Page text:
BREW's Evolution: unbundling and expanding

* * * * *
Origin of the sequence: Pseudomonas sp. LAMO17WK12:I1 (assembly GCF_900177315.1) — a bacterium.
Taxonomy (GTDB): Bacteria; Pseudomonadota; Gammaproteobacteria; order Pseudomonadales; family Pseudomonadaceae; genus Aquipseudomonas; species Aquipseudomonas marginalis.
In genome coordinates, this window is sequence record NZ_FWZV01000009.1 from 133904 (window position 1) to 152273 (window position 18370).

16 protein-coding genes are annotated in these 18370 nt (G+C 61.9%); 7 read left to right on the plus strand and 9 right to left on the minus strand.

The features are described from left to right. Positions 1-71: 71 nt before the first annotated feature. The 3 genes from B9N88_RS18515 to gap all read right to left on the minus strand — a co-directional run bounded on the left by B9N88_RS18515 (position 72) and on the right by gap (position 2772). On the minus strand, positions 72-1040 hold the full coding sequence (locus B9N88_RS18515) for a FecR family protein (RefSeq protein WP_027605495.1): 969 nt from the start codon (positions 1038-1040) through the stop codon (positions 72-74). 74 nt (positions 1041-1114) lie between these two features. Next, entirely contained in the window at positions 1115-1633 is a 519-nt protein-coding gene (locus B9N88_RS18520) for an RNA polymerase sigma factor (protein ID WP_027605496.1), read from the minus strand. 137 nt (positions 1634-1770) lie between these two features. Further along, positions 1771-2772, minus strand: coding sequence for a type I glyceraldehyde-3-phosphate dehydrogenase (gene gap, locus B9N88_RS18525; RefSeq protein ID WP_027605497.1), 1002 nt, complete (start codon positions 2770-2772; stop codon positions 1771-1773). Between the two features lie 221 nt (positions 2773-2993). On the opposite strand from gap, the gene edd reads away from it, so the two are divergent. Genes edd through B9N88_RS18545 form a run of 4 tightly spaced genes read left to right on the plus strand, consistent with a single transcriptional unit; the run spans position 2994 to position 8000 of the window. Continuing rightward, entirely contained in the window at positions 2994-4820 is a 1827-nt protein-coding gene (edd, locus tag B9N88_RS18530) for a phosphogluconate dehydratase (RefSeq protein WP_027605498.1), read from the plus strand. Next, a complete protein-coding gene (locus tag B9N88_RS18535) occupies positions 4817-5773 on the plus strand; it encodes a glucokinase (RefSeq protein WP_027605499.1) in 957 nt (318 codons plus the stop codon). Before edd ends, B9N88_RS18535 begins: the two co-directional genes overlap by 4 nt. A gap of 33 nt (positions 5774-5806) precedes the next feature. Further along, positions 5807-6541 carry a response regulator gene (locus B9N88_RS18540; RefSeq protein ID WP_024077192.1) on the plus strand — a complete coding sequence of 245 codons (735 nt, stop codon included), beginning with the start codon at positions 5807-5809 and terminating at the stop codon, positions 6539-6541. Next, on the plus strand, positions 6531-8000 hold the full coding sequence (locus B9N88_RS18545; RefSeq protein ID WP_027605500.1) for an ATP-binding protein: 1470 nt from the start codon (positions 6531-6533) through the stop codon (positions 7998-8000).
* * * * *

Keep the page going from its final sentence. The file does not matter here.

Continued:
On the eve of the annual BREW 2007 conference in San Diego, Peggy Johnson, executive vice president and president of Qualcomm Internet Services and MediaFLO Technologies, spoke with FierceMarkets Editor-in-Chief Sue Marek about the evolution of the BREW platform and what she believes will be the hot topics at this year’s developer confab. FierceMarkets: How is the unbundling of BREW progressing? Johnson: We broke BREW into three offerings: uiOne, DeliveryOne and QPoint. uiOne has been adopted by Sprint and it’s in their new handsets. It’s also been adopted by O2 and Alltel. Alltel actually got a lot of public kudos for what they did with uiOne, called Celltop. uiOne allowed them to do that. It was the enabling software underneath that allowed them to do that. It’s worked out very well. DeliveryOne is the solution in which we deliver all types of content to the handset. It has also done very well. The third solution is Qpoint, which is our location-based services (LBS) option. We also have certain capabilities that are part of the BREW product line and we turned those into a solution for the operators. We have three already. The first is the BREW Gaming Solution. Telecom Italia Mobile (TIM) deployed it in December 2006 and it gives their subscribers access to 3D games and we bring in games from large publishers such as Gameloft. They also launched uiOne with us as well. FierceMarkets: This is a different model because it’s tied to one type of content? Johnson: Yes, it is. TIM had a WAP service and some of the other things, like email, but they had a hole in the gaming area. This helps fill that hole. We brought in uiOne, which helps integrate it with their other services. The other two services are the Brew Locate Solution, which allows us to bring in just the location-based services to the operator. We now have operators in the U.S. driving LBS services and they have excited the developer community about LBS. We can now package those up and take them all over. Of course, you localize some services, such as maps. But most of it translates very well. The last one is BREW Express signature solution. We used to call this MarketOne. We have a marketplace of applications that can be downloaded to a handset and we can bring in an end-to-end solution. This is what operators are excited about. FierceMarkets: I understand Qualcomm is now hosting BREW for some operators. Johnson: After Alltel acquired Midwest Wireless, Alltel notified the regional operators that were hosted by Midwest that they were transitioning to being hosted by Qualcomm. What is nice is that Midwest is a small operator and it was hosting very small operators and they can still have access to all the BREW applications. When you don’t have big IT departments and lots of staff, this works well. Small operators like this model. FierceMarkets: Has uiOne been instrumental in getting European operators to adopt BREW? Johnson: Yes. We have O2 and Telecom Italia and now H3G is going to be a keynote presenter at BREW 2007. We haven’t announced an agreement with them but we share a like-minded approach to device customization. They have agreed to speak at the BREW conference. We are excited about their interest and attendance. H3G knows about the importance of personalization on a handset. In Europe the paradigm is different, where the handset manufacturers do have control of the user interface. uiOne gives that control back to the operator and they see that as a way to differentiate. They want that differentiation and customization. FierceMarkets: Amp’d Mobile recently filed for bankruptcy: Amp’d is a BREW MVNO. Are you concerned about the MVNO model? Johnson: We will continue to be as supportive as possible. Amp’d feels like they can exit Chapter 11 with a good plan in place. It’s difficult to be an MVNO. It’s a tough road. You have to act like an operator in almost any way, without building out a network. I like their niche because the youth market niche is underserved. They have some great ideas about youth-oriented content and BREW helps them with that. They have great ideas about the delivery of content. So I’m hopeful they can emerge from Chapter 11 and move forward in that market because it’s needed. FierceMarkets: Another MVNO recently announced was Qualcomm’s MVNO on healthcare. They’re going to be a BREW provider as well. What are your thoughts on MVNO from a BREW standpoint? Is it a valid market? Johnson: Yes it is. ESPN Mobile has turned into a cool application on Verizon’s network. End of the day, ESPN still meets their objective through that route – extending their brand. They initially took the route of buying handsets and being an operator. That’s tough for a brand. If ESPN can meet the same objective by putting an app on Verizon’s network, they don’t need to go that route. Healthcare is an underserved market. We have so much good technology in this space in healthcare that has not happened yet. Through our wireless initiative I believe we can bring value to patients that have to monitor heart rate or diabetics that have to monitor their glucose rate. Right now it’s not handled efficiently. How great would it be to have a wireless device take care of that for you? Much like Amp’d is serving the underserved youth market, I think the health market is underserved and wireless can be a big benefit to healthcare providers. FierceMarkets: Many BREW apps have been consumer oriented. Do you see BREW apps for enterprise becoming more popular and a bigger part of the business? Johnson: Ringtones and games have led the way but we are seeing some compelling enterprise and productivity apps. One example is a time card application. You can generate job information from the field. This is a big help for companies that have a widely dispersed field of employees so they can gather employee time and attendance. Another company is Obopay with mobile payment applications. They are getting ready to augment their first application. FierceMarkets: Off-portal was a big topic at last year’s BREW conference. Off-portal is enabled by BREW Zone. How is it progressing? Johnson: It’s still a hot topic. There is a much higher percentage of off-portal in Europe. I believe U.S. operators are watching the success of European operators and will take steps in that direction. It hasn’t happened as quickly as we have liked, but they are taking steps in that direction. Operators have trusted relationships with subscribers and that’s a critical piece. They want to make sure that as they go off-deck they can still take care of their subscribers in the manner that they can take care of them in on-deck transactions. There are some challenges to that but that’s where we have focused our time with the North American operators. We want operators to trust our off-deck capabilities so they can use that. We believe this will be a collaborative approach in this space between Qualcomm, the North American operators and the brand. FierceMarkets: BREW Zone is your off-portal offering. Is any operator using BREW Zone? Johnson: No, not yet. The U.S. operators want to see how they can continue to manage the customer the same way as the on-deck catalog. There have been significant strides in the past year. FierceMarkets: We talked about this last year – is it going to be possible for a BREW operator to tie certain BREW applications to MediaFLO content? Johnson: Obviously any decision to deploy applications will be made by Verizon Wireless. We are looking at how to incorporate those two things. We want it to be complementary to their 3G network so you can offer both things simultaneously. If, for example, you are watching a soccer game on a MediaFLO handset, the operator could initiate a cross promotion, whether it’s to purchase a soccer game or something else. It could run as a ticker across the bottom of the screen. We are looking at interactivity between the two. First, Verizon is focused on the TV service, but next year we are looking at enabling the 3G network with the broadcast network. You want to have it so that it isn’t obvious that there are two separate networks. FierceMarkets: What is the biggest thing to see at the conference? Johnson: I think the biggest thing you will see at the conference is the addition of some content players. You will see them more in force this year. You will see some of the brands. In the early days of BREW, the attendees were primarily handset makers, operators and developers. Now on top of that we are getting the content providers. Whether that’s the entertainment companies or gaming providers, it’s a whole new crowd that shows up. FierceMarkets: How is the conference evolving? Johnson: It’s more about solutions for the operators and hosting for the ones we don’t have. It’s less about the technology—that’s what our early conferences were about. Now it’s about solutions. 48 device makers are building BREW handsets. Lots of developers are writing to the platform. Now we want to make it more seamless.